Generally, investors for purpose-built rental buildings have been local. Even before the foreign buyer tax, the buyers were mainly local or from other places in Canada. When we examined our last 200 transactions, only two of the buyers would be considered foreign (one from Austria and one from Shanghai). Now that the foreign buyer tax was introduced, the purchasers are generally all from Canada.
Buyers include mom-and-pop investors; professionals like dentists, accountants and lawyers; REITs and pension funds; and other institutional investors.
Establishing value for rental buildings is usually based on the cap rate (return or yield that the investor can achieve by buying the building). To calculate this, you take the rental income revenue less expenses you would incur, including tax, insurance, utilities, repairs and maintenance, and a nominal vacancy rate of 0.5%. This gets you your net operating income, which is divided into the purchase price to determine the return / yield percentage. This number is before debt service for your mortgage.
Eighteen years ago in the City of Vancouver, cap rates were 6.0%–6.5%. The price per unit for Westside buildings was around $80,000 per unit, the expense ratio was 33%, and average monthly rent was $750. Recently, in 2018, the market was hot, and cap rates were hovering in the 1.8%–1.9% range. People were putting 50%–60% down to buy buildings and received low yields on their money, but there was a reason for that. These investors knew that the buildings were older and in need of repairs. Renovating the suites could generate significant rent increases, causing cap rates to double up close to 5%. This greatly increased the investment return.
This business model is more challenging now. The NDP’s policies make the rejuvenation of buildings more difficult, mainly because it may lead to evictions. This is causing some of the older rental buildings in Vancouver to remain old, with no renovations or improvements.
New purpose-built rental buildings coming online today generally have higher cap rates of 4%–4.5%. The reason is that these buildings are immediately rented at market, with no improvements needed for several years. Therefore, the price of a new rental building already contains the lift that the older buildings are seeing. New purpose-built rentals are currently happening, but unfortunately not fast enough to meet the demand for housing. This suggests that this asset class will be a very safe investment for a long time.
Is the multifamily market in Vancouver unique in Canada?
Yes, Vancouver’s market is unique because it’s smaller than the markets of other major cities and also highly politicized. Vancouver effectively has a moratorium on the demolition of apartment buildings, undertaken to ensure the supply of affordable rental stock and to reduce the displacement of tenants. The intentions were good, but of course the moratorium has created problems. These rental buildings are all sitting on RM-zoned land (rental multifamily). Preventing these buildings from being torn down prohibits developers from using the land to make newer, larger, more efficient buildings. This has had a negative effect on rental supply overall. There’s a tug-of-war to make sure people living in the existing buildings are not displaced, while freezing the rental stock and restricting rental supply for everyone else.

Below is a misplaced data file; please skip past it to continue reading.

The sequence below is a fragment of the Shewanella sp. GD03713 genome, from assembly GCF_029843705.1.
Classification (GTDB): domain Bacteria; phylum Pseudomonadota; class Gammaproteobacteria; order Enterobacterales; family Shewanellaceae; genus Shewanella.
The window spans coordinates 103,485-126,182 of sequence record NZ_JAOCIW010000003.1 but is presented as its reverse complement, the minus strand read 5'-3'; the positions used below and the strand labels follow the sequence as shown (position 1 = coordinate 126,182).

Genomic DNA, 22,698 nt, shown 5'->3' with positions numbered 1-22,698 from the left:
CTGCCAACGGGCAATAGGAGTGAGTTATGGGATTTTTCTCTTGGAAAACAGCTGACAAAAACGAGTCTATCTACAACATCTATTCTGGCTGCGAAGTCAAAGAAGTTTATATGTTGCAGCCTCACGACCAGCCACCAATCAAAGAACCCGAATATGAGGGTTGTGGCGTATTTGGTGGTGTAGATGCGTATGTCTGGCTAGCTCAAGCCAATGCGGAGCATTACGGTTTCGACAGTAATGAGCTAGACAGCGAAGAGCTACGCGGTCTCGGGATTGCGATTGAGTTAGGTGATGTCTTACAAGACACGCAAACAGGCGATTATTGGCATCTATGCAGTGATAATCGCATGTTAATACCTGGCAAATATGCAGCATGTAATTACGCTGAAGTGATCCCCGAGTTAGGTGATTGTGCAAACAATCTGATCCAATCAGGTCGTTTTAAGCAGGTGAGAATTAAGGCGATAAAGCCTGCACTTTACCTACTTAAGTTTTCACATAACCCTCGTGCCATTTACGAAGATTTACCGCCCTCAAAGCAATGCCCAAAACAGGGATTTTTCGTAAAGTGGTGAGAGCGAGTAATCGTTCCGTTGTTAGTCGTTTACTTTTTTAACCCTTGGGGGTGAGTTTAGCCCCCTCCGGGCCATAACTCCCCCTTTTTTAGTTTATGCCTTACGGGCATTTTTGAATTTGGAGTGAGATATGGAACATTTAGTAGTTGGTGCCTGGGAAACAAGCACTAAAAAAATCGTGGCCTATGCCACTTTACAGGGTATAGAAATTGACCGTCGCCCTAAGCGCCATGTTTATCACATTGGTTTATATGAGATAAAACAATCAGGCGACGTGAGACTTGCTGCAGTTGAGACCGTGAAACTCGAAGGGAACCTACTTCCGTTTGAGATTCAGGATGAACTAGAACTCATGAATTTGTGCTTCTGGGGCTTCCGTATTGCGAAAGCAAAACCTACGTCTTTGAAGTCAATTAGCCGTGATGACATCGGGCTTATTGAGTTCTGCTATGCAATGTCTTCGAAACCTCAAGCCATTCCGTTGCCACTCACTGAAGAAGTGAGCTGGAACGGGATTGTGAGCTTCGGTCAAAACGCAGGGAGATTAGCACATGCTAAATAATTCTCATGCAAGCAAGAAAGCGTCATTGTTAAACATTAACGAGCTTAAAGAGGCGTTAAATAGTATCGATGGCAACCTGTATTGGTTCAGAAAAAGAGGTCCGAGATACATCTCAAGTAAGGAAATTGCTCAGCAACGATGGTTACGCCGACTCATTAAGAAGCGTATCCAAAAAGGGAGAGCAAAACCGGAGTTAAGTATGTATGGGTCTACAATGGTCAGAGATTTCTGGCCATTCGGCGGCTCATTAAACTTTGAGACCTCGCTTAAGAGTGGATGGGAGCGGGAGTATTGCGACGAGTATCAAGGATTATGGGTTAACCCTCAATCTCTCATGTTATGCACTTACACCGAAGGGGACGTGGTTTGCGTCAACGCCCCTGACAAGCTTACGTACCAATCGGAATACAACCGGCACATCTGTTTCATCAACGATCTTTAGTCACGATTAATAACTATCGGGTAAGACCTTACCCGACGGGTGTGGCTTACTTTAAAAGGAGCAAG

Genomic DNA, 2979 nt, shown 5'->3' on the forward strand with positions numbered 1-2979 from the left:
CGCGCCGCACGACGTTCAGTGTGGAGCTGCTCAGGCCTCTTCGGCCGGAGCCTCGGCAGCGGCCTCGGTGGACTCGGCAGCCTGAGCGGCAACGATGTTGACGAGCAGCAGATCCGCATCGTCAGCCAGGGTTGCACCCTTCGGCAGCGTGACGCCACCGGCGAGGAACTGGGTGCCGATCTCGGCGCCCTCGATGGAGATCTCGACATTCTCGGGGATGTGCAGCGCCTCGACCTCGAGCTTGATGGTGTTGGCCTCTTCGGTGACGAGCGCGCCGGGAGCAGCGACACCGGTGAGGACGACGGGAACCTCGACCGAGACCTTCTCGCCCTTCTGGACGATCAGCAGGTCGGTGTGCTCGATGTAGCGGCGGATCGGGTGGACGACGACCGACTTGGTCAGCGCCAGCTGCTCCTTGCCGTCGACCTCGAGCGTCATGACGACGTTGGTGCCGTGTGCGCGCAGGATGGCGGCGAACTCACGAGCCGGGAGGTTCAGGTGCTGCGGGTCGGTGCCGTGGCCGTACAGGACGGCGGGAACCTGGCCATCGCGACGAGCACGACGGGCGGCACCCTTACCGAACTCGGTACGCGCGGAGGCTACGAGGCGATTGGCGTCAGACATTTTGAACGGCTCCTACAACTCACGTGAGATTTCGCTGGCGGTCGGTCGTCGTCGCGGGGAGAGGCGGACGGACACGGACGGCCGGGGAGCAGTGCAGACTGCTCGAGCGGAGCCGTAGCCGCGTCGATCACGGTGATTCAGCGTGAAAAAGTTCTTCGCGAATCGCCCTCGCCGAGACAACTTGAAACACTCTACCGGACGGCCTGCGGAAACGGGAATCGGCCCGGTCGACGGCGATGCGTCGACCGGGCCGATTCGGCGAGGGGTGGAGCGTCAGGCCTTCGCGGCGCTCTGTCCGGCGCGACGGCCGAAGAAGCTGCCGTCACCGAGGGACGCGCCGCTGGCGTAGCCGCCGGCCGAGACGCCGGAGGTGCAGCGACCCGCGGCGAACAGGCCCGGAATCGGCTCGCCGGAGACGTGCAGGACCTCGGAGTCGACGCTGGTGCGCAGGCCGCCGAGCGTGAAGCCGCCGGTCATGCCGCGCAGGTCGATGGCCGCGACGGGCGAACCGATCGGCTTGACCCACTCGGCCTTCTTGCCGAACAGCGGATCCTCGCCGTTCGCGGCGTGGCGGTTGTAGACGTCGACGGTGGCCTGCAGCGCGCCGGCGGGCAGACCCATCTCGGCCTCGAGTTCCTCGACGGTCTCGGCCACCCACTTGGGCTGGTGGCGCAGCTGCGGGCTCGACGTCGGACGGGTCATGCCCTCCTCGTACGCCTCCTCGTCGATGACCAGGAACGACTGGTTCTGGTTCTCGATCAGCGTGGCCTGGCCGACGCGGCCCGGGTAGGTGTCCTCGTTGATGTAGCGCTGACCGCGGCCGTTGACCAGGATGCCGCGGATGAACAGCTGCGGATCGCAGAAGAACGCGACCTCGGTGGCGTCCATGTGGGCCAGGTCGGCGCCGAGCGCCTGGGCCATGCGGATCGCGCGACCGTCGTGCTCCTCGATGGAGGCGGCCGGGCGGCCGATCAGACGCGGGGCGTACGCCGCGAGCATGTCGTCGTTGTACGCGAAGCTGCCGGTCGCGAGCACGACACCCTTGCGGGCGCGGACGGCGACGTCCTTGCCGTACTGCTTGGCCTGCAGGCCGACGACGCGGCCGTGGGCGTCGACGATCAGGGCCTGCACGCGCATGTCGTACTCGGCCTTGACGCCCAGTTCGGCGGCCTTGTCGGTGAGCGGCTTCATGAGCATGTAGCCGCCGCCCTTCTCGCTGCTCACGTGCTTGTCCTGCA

The philosophy at City Hall and our province focuses on the demand side of the equation when thinking about affordability. Instead, governments should be focusing on the supply side, allowing people to compete and build rental housing. This would increase affordability and provide housing. This is not as expedient for politicians as limiting demand, and that’s why it is not being tackled with the same enthusiasm.
How is COVID-19 (coronavirus) affecting the multifamily real-estate market?
Over the last six weeks, it has been more challenging for brokers to function, but we’ve adapted very quickly. We’ve moved to working remotely and digitally.
The hardest part for the rental housing business is that it’s challenging to enter suites right now. But deals are still happening, and buyers are still performing due diligence. We’ve been extending the building inspection timeline for our current deals, hoping to get building inspections done after the COVID-19 restrictions are lifted. In certain owner-occupied situations, we’re able to view units if we wear face masks and gloves, with rules that include no touching of anything in the unit.
Business is adapting as we go along. Some of our recently listed properties have seen multiple offers, even just as COVID-19 was on the horizon for Canada. The big picture is that we have a healthy real-estate sector. We don’t believe there will be long-term negative effects to the rental apartment sector because of the pandemic. In fact, we sense that apartment buildings will be in high demand thanks to continued low interest rates and the fact that this asset class is regarded as a very safe place to invest.
Favourite neighbourhood: Fairview / South Granville or Douglas Park
Favourite bar or restaurant: West on South Granville (now closed unfortunately) or Published on Main
One book you would recommend to listeners: Rise Up and Kill First by Ronen Bergman or something by Eckhart Tolle
One piece of advice you would give your 18-year-old self: Don’t smoke cigarettes!
Something you have purchased for under $1,000 that has positively changed your life: All the meal delivery apps are great (Skip the Dishes, Door Dash)